President Trump contracted the novel coronavirus after months in which he and people around him — his aides, his children, even his golf-club members — avoided taking basic steps to prevent the virus’s spread, like wearing masks and avoiding large indoor crowds.
Mask-wearing had become rare among Trump’s staff and the Secret Service agents and military service crew aboard Air Force One — even after national security adviser Robert C. O’Brien tested positive in July.
On the campaign trail, Trump’s sons Donald Jr. and Eric have spoken to packed audiences in indoor venues. And the Trump campaign violated state regulations limiting the size of gatherings in Nevada, earning a public rebuke from the governor after the president addressed thousands at an indoor event there last month.
They all took their cues from Trump himself, who has rarely worn masks, sometimes mocked those who did and disputed the advice from his own government’s experts
Secret Service agents expressed their anger and frustration to colleagues and friends Friday, saying that the president’s actions have repeatedly put them at risk. “He’s never cared about us,” one agent told a confidant, who spoke on the condition of anonymity to describe the internal reaction.
Former Secret Service agents said it was unheard of for agents to openly complain about their president but that some currently in the ranks had become convinced during the pandemic that Trump was willing to put his protectors in harm’s way.
Attendees were so confident that the contagion would not invade their seemingly safe space at the White House that, according to Jenkins, after guests tested negative that day they were instructed they no longer needed to cover their faces. The no-mask mantra applied indoors as well. Cabinet members, senators, Barrett family members and others mixed unencumbered at tightly packed, indoor receptions in the White House’s Diplomatic Room and Cabinet Room.
Five days later, that feeling of invincibility was cruelly punctured. On Thursday, counselor to the president Hope Hicks, who reported feeling symptoms during a trip with the president to Minnesota on Wednesday, tested positive for the virus. Early Friday morning, Trump announced that he and the first lady also had tested positive and had begun isolating inside the White House residence.
On Friday, Lee, Conway and Jenkins announced that they, too, had tested positive, as did Sen. Thom Tillis (R-N.C.), who was at the ceremony, and Republican National Committee Chairwoman Ronna McDaniel, who had recently spent time with the president, including at an indoor fundraiser last week. At least three journalists who had been at White House events in the past week also reported testing positive on Friday. And White House Chief of Staff Mark Meadows said he was bracing for additional infections among administration officials.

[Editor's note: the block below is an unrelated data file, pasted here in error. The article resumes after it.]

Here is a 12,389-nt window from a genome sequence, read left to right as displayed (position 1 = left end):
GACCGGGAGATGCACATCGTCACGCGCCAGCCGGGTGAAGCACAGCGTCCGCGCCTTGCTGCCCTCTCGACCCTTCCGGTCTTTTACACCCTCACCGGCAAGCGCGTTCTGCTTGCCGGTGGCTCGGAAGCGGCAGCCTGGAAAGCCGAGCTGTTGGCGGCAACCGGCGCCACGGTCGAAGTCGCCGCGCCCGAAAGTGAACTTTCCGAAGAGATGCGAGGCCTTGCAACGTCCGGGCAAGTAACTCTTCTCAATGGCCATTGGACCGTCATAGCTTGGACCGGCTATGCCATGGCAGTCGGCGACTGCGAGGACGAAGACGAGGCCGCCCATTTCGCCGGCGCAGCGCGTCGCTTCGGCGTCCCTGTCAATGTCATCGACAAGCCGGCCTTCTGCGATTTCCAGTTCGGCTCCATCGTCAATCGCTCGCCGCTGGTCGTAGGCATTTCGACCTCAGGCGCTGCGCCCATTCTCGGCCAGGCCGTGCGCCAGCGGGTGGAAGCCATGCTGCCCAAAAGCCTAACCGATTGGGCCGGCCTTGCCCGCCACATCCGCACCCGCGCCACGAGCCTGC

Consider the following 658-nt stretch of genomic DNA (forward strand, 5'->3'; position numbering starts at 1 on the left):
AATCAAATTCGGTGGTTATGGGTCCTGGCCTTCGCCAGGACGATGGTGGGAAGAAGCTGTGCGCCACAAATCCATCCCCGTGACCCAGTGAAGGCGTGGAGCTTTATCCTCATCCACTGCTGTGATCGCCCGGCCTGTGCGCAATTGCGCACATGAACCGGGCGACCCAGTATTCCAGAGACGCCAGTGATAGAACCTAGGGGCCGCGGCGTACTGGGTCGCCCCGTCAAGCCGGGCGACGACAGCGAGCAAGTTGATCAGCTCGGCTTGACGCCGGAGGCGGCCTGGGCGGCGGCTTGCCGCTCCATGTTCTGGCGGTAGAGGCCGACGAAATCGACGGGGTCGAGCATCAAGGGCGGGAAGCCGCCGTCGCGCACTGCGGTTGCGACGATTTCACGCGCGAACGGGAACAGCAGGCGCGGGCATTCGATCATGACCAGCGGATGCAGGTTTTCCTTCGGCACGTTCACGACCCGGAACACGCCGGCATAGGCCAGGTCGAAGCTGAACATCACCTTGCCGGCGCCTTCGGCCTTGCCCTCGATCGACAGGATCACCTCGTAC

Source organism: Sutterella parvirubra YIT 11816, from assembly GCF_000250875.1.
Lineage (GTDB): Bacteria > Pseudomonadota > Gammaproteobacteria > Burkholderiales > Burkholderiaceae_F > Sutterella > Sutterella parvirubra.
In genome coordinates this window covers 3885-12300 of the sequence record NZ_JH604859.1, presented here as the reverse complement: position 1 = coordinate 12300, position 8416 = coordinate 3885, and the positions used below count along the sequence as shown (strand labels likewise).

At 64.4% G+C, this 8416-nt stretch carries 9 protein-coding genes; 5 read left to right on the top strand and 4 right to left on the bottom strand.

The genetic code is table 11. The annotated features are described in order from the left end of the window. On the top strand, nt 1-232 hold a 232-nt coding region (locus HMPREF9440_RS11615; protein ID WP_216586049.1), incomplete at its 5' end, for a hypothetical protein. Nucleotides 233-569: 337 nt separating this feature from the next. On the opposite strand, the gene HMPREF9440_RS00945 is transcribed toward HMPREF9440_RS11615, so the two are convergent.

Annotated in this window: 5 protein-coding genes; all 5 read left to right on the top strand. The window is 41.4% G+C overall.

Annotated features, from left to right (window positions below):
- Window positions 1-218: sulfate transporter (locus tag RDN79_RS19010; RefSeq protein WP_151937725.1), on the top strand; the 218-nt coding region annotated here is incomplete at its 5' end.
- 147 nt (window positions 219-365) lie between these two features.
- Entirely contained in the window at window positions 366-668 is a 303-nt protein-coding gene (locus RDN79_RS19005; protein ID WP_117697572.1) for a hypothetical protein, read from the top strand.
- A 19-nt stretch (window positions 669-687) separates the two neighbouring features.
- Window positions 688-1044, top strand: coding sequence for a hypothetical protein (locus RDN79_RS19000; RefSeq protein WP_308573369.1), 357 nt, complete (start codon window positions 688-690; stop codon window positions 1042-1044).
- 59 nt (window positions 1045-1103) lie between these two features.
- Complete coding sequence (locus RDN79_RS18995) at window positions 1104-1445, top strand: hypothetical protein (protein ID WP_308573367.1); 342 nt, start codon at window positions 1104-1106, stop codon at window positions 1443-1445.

As Trump’s condition deteriorated during the day Friday, the president and his team ultimately made the decision to send him to Walter Reed preemptively — and, from a public relations perspective, when he was still able to walk to Marine One on his own, according to one outside adviser in frequent contact with White House officials. They feared the possibility of a further decline, and what that might mean, both for the president’s health and his political optics.
[Aides] onsidered the political implications, coming so close to the Nov. 3 election. “We don’t want to be talking about coronavirus and now we’re talking about coronavirus,” the outside adviser said. “The hit writes itself: He can’t protect the country. He couldn’t even protect himself.”
Anne-Marie Slaughter, the head of New America, a liberal-leaning think tank, said the “omnipresence” of the pandemic had made it the defining political challenge for governments around the world. With national electorates in myriad countries assessing leaders chiefly in terms of disease control, she said the United States was no exception.
“If you can’t pass this test, a lot of the rest of it is secondary — if you can’t keep people safe,” Ms. Slaughter said. “It’s just so elemental.”
But in many major countries, she said, voters appeared eager to reward leaders for getting the virus under control, most notably in South Korea where the incumbent president’s party earned a smashing victory in legislative elections last spring. The American campaign has the potential to yield the world’s first major election since the onset of the pandemic in which voters deliver an emphatically negative judgment on their government’s response.
Donald Trump mocks Hillary Clinton over her pneumonia outbreak pic.twitter.com/feHjV6cLDa— The Telegraph (@Telegraph) October 2, 2016